DEFENDING OUR SOVEREIGNTY

Monday, December 14, 2009

Aboriginal Citizenship or Membership in Bands?

There are many Aboriginal leaders and community members from all over Canada who are fighting on our behalf to protect our culture and identity for the future. There is never just one person dedicating their time, effort and "free" time to these issues. It is impossible to list them all in one blog. However, there are always those who stand out above the rest because of their selfless dedication to their people. This blog will highlight one of those people who are working hard to make changes to how we define ourselves for the benefit of our future generations.

Chief William K. Montour, Six Nations of the Grand River Territory in Ontario.

Chief Montour is an inspiration to those who truly know him. He has decades of experience working on behalf of his people both inside and outside of the Canadian government and the Six Nations government. It wasn't Chief Montour that enacted the Indian Act and he certainly did not impose the assimilatory rules, regulations, and policies which have divided Nations and imported anger and distrust into our communities. He no more believes in Indian Act administration than I do. But he also seems to be aware of the present legal realities and has taken up those challenges with a view to making positive changes for the future.

At the AFN AGM which was recently held in Ottawa on December 9-11th, 2009, the assembly had to address a resolution to regarding Indian and Northern Affairs Canada's (INAC's) plan to amend the registration provisions of the Indian Act in a very minimalistic way, that will not address all of the gender discrimination raised in the McIvor case. The debate centered around membership and how it could be impacted by this legislation and disintegrated into a debate about how "band resources" would be at risk if additional members were added to the band lists. It was at this point that Chief Montour addressed the entire assembly and said that he was "confused". He asked them whether the discussion was one of citizenship or one of registration. He explained that by continually pursuing issues of registration, we are involving ourselves in our own assimilation.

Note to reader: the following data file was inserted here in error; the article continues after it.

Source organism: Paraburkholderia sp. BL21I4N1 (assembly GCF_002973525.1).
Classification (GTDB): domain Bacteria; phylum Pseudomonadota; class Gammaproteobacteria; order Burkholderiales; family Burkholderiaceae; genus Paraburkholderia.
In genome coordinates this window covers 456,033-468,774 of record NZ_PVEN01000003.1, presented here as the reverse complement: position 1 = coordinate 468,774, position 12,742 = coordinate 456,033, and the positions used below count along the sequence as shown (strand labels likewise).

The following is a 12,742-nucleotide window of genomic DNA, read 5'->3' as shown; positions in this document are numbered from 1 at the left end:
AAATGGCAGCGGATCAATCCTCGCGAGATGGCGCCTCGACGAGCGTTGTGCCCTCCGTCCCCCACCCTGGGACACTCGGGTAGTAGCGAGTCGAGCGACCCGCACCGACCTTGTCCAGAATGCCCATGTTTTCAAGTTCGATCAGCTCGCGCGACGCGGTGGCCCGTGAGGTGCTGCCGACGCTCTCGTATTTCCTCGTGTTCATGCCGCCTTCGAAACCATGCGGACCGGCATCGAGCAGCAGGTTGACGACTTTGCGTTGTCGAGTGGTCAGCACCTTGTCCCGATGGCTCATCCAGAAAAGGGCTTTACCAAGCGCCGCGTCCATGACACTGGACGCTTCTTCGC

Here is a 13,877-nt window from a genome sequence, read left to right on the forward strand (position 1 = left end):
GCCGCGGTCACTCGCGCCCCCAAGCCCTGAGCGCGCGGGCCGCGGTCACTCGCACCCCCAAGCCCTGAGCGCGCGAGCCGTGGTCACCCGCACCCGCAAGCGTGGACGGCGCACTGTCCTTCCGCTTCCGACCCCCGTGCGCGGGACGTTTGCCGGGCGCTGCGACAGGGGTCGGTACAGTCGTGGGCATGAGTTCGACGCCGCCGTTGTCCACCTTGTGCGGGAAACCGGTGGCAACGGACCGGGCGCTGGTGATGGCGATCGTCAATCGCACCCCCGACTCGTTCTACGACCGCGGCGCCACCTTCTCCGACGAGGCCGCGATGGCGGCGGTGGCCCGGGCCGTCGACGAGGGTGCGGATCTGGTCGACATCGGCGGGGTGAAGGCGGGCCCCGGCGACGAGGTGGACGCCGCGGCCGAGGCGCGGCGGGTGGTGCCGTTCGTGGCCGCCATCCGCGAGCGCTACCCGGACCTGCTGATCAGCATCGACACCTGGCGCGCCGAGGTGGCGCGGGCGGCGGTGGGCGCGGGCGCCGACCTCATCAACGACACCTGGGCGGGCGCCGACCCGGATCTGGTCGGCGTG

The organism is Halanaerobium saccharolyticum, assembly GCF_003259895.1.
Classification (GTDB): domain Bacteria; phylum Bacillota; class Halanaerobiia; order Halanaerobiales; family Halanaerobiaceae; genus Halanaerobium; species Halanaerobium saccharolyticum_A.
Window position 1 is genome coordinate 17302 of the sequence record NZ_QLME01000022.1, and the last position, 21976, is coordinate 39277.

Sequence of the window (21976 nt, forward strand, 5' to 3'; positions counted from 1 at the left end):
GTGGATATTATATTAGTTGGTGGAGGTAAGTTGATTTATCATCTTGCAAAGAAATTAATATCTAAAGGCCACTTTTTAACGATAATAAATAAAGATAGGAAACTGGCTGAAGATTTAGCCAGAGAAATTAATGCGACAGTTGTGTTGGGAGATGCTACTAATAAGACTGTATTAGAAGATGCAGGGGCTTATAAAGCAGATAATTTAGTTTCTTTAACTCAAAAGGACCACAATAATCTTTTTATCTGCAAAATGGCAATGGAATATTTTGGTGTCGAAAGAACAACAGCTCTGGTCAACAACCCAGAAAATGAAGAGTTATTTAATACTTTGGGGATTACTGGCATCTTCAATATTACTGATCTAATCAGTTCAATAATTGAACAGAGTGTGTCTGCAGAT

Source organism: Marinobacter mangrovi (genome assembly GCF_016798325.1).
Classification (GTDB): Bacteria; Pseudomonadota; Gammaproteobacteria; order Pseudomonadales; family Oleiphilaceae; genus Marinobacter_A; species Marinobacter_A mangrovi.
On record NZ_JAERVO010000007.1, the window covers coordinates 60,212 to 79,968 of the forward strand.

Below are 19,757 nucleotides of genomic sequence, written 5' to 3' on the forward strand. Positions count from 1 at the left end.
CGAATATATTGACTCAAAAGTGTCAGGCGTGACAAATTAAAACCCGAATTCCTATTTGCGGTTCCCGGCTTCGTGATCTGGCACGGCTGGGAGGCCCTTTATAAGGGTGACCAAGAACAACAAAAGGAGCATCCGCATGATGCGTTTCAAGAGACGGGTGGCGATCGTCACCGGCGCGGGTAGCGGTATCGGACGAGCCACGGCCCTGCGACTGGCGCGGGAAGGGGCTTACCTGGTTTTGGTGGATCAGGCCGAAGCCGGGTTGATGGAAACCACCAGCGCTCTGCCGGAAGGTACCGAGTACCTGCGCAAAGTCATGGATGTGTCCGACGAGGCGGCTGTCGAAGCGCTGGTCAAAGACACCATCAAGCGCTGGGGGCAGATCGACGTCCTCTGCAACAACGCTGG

He told the assembly that leaving our future to the legislators ensured that we would have no future. He referred to the AFN commissioned-study in 1992 which found that the registration system provides for decreasing numbers of Indians and that his own community of Six Nations which is over 26,000 members strong, would not have any registered or status Indians within 100 years. Under section 91(24) of the Constitution Act, 1867, the federal government has jurisdiction with regards to Indians and lands reserved for Indians. All reserve lands are therefore held by the federal crown for the use and benefit of Indian bands. In order for a band to hold land, there must be band members. Chief Montour then highlighted what I would refer to as the "5 steps to extinction":

(1) In order for a person to be a band member, they must be a status Indian.
(2) If there are no status Indians left in 100 years, then there are no band members.
(3) No band members means no band.
(4) No band means no legal entity left to hold reserve land.
(5) Crown lands without any legally recognized title holders escheats (reverts) back to the Crown.